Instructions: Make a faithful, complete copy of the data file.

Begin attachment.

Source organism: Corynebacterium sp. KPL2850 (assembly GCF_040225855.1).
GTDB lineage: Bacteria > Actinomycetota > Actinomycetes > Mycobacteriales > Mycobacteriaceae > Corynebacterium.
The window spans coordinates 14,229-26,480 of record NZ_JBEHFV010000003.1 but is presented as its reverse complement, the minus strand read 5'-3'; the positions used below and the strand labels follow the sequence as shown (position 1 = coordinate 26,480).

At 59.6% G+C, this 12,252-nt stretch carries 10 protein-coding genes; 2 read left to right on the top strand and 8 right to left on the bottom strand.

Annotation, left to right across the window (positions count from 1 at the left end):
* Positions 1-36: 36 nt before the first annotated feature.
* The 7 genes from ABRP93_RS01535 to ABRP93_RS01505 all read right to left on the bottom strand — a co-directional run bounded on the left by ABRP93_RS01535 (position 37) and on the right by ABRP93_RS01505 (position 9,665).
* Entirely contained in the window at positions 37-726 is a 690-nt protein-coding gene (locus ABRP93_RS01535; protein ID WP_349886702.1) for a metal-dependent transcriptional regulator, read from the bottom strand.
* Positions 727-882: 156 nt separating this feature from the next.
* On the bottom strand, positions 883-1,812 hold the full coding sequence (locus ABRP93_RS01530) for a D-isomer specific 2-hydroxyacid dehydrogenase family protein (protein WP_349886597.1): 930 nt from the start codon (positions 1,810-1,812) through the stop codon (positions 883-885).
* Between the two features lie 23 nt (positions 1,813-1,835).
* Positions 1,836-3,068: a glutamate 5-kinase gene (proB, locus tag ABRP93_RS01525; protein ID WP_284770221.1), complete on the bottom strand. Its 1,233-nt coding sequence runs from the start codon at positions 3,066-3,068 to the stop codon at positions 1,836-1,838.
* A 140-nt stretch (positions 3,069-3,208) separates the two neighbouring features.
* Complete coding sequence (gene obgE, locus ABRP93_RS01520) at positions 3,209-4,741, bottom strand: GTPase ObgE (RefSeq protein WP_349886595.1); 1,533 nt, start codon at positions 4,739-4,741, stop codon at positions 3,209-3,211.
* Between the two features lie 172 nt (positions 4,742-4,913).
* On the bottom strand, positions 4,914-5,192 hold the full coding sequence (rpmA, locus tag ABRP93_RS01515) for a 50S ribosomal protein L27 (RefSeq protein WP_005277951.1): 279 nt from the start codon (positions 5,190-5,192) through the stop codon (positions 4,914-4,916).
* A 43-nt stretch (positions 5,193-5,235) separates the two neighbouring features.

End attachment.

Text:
Source organism: Corynebacterium sp. KPL2850 (assembly GCF_040225855.1).
GTDB lineage: Bacteria > Actinomycetota > Actinomycetes > Mycobacteriales > Mycobacteriaceae > Corynebacterium.
The window spans coordinates 14,229-26,480 of record NZ_JBEHFV010000003.1 but is presented as its reverse complement, the minus strand read 5'-3'; the positions used below and the strand labels follow the sequence as shown (position 1 = coordinate 26,480).

At 59.6% G+C, this 12,252-nt stretch carries 10 protein-coding genes; 2 read left to right on the top strand and 8 right to left on the bottom strand.

Annotation, left to right across the window (positions count from 1 at the left end):
* Positions 1-36: 36 nt before the first annotated feature.
* The 7 genes from ABRP93_RS01535 to ABRP93_RS01505 all read right to left on the bottom strand — a co-directional run bounded on the left by ABRP93_RS01535 (position 37) and on the right by ABRP93_RS01505 (position 9,665).
* Entirely contained in the window at positions 37-726 is a 690-nt protein-coding gene (locus ABRP93_RS01535; protein ID WP_349886702.1) for a metal-dependent transcriptional regulator, read from the bottom strand.
* Positions 727-882: 156 nt separating this feature from the next.
* On the bottom strand, positions 883-1,812 hold the full coding sequence (locus ABRP93_RS01530) for a D-isomer specific 2-hydroxyacid dehydrogenase family protein (protein WP_349886597.1): 930 nt from the start codon (positions 1,810-1,812) through the stop codon (positions 883-885).
* Between the two features lie 23 nt (positions 1,813-1,835).
* Positions 1,836-3,068: a glutamate 5-kinase gene (proB, locus tag ABRP93_RS01525; protein ID WP_284770221.1), complete on the bottom strand. Its 1,233-nt coding sequence runs from the start codon at positions 3,066-3,068 to the stop codon at positions 1,836-1,838.
* A 140-nt stretch (positions 3,069-3,208) separates the two neighbouring features.
* Complete coding sequence (gene obgE, locus ABRP93_RS01520) at positions 3,209-4,741, bottom strand: GTPase ObgE (RefSeq protein WP_349886595.1); 1,533 nt, start codon at positions 4,739-4,741, stop codon at positions 3,209-3,211.
* Between the two features lie 172 nt (positions 4,742-4,913).
* On the bottom strand, positions 4,914-5,192 hold the full coding sequence (rpmA, locus tag ABRP93_RS01515) for a 50S ribosomal protein L27 (RefSeq protein WP_005277951.1): 279 nt from the start codon (positions 5,190-5,192) through the stop codon (positions 4,914-4,916).
* A 43-nt stretch (positions 5,193-5,235) separates the two neighbouring features.